Farmers do everything they can to look after their animals but sometimes incidences occur that are out of their control. Fatal injuries can be caused from straying but more often than not many happen on the farm.
In 2016 we received 250 claims associated to fatal injury of livestock including on the owner’s premises, away from premises, in transit and from poisoning. Fatal injury to livestock on the owner’s premises was the most common type of claim, accounting for 44% of fatal injury claims and worth £167,587.
Due to their very nature, the modern dairy cow is bred for milk production and, therefore, tends to be finely boned and angular in shape and less robust than the traditional beef breeds. As a result dairy farmers are at risk of stock sustaining injuries while on the farm. Most incidents tend to result from a cow slipping on concrete and becoming splayed or trapped within the cubicle partitions. In other cases they can get their heads trapped in a feeder or gate causing asphyxiation.
Generally, most farm insurance products provide cover for fatal injury to livestock if they stray from the premises or escape from its normal confines. Therefore, a number of incidents experienced on farms would not be covered or, at the very least, surrounded by some ambiguity.
Under our Farm Combined & Livestock policy, cover can be extended to provide insurance for fatal injury to livestock both on and off your premises, making this cover suitable for incidents and losses which are more likely to occur on your farm.
“Most insurers do not offer this extension. Being able to cover livestock on the farm is a really valuable benefit to our customers and shows that Rural really understands the needs of farmers”
Ryan Roberts, H&H Insurance Brokers
Case study examples: Fatal Injury on own premises
Trapped in a cubicle
In May 2016 a dairy farming customer found a Holstein Friesian cow that had been housed all winter, down in the cubicle building unable to stand. A veterinary surgeon attended and diagnosed the incident as a catastrophic traumatic pelvic injury to the left hip, and advised that the animal was to be euthanased on humane grounds. The injuries identified are consistent with animals which get trapped in the cubicle beds. The farmer was fortunately covered for fatal injury on their own premises so was able to claim for the value of the animal estimated at £1,400.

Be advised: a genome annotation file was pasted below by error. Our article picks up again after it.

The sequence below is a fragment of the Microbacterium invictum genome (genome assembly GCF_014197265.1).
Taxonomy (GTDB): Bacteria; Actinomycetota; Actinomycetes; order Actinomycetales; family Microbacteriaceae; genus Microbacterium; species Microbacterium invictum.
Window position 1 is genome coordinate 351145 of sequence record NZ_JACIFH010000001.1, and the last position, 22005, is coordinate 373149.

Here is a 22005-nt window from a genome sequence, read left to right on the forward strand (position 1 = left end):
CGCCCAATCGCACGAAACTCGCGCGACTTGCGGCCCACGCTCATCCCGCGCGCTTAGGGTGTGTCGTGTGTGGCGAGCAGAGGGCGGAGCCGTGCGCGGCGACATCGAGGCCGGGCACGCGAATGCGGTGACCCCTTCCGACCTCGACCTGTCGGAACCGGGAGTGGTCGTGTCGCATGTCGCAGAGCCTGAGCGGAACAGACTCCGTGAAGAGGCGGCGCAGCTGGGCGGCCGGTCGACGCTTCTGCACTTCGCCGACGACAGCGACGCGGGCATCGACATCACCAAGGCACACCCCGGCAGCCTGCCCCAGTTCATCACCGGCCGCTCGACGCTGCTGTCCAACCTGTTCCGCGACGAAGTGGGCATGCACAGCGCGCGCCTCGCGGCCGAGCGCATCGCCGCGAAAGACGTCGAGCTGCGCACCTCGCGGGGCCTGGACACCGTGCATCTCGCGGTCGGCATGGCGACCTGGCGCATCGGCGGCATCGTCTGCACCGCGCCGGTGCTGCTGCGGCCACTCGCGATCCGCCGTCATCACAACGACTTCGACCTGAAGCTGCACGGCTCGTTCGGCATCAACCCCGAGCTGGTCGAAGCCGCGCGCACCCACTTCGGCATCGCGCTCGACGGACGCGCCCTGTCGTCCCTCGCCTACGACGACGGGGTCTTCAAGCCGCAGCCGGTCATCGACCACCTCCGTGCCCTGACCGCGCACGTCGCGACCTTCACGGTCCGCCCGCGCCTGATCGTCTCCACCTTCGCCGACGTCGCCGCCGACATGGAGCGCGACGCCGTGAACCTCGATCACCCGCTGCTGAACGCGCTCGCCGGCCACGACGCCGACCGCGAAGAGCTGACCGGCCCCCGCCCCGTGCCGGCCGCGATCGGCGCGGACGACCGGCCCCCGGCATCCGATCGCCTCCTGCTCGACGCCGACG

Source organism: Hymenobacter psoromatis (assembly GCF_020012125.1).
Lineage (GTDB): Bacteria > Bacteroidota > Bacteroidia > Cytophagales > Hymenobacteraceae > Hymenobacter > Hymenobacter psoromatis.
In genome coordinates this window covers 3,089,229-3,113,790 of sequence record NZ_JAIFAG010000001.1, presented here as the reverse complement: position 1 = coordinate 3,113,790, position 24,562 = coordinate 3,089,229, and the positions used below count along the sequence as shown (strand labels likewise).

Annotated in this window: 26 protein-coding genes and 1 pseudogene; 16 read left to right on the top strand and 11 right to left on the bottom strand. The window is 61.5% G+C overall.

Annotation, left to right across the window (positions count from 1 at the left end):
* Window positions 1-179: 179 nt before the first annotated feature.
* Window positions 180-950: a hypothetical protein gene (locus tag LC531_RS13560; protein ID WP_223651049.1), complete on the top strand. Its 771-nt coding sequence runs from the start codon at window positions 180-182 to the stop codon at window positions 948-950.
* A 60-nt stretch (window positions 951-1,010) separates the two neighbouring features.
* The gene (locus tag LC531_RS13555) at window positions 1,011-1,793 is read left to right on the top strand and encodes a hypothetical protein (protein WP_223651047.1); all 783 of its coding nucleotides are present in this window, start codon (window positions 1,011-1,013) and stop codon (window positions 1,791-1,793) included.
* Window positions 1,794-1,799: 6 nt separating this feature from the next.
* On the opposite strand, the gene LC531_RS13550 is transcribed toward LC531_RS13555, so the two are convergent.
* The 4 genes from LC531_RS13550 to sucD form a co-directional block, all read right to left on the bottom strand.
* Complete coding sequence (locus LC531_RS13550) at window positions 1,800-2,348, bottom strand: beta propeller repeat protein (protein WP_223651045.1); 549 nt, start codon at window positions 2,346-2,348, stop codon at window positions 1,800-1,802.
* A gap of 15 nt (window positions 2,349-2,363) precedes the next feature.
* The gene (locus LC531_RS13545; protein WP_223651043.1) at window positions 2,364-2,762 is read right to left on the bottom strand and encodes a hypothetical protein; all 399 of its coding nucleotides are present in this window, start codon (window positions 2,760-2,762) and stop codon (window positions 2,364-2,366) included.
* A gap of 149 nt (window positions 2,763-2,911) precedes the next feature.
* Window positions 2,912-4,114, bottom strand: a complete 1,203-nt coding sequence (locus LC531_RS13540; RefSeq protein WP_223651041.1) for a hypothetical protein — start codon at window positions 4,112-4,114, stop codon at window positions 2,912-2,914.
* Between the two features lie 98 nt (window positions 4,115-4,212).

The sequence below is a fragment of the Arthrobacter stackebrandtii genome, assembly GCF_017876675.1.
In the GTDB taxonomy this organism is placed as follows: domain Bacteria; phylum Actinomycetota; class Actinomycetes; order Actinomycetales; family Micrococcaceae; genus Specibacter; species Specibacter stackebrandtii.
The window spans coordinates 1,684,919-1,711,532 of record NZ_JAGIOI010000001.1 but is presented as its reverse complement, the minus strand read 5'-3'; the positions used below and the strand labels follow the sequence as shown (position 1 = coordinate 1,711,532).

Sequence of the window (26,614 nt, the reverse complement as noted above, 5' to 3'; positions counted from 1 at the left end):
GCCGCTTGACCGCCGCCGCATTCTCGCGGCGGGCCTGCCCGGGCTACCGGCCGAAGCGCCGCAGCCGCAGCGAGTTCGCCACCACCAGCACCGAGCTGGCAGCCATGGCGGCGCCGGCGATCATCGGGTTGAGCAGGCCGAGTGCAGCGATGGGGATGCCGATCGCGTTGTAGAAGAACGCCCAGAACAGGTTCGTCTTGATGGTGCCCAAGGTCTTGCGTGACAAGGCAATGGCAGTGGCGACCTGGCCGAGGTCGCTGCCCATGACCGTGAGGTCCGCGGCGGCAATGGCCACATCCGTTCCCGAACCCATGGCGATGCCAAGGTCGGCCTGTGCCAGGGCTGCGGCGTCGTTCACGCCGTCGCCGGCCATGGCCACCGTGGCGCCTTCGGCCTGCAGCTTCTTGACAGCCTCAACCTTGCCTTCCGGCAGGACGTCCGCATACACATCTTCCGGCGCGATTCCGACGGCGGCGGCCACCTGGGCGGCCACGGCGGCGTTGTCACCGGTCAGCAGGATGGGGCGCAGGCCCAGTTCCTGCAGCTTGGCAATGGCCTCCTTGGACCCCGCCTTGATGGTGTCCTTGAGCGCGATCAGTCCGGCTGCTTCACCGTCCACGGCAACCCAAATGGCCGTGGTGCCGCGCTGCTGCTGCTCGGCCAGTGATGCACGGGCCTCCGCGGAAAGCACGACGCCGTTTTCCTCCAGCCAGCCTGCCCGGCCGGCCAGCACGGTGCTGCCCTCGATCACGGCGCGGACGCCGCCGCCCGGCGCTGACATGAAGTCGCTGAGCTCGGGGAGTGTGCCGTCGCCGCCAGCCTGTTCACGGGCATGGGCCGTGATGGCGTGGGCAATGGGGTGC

Slipping in the cow shed
In November 2016 another customer, a Cumbrian farmer, had a pedigree Holstein Friesian herd comprising of approximately 200 milking cows. One animal was found down first thing in the morning and the other late morning. Both were separate incidents but both cows had suffered untreatable hind limb paresis as a result of falling. The injuries were so severe that they were euthanased on welfare grounds by the attending veterinary surgeon. There were no factors found which could be considered to have increased to risk of slipping for the cows. As such under the fatal injury whilst on own premises cover our customer was able to claim for the value of both animals. The two pedigree cows were valued at £2,150 and £1,820.
Having insurance for your livestock, particularly for fatal injury on your own premises gives you the ability to replace stock in order to maintain capacity and productivity levels.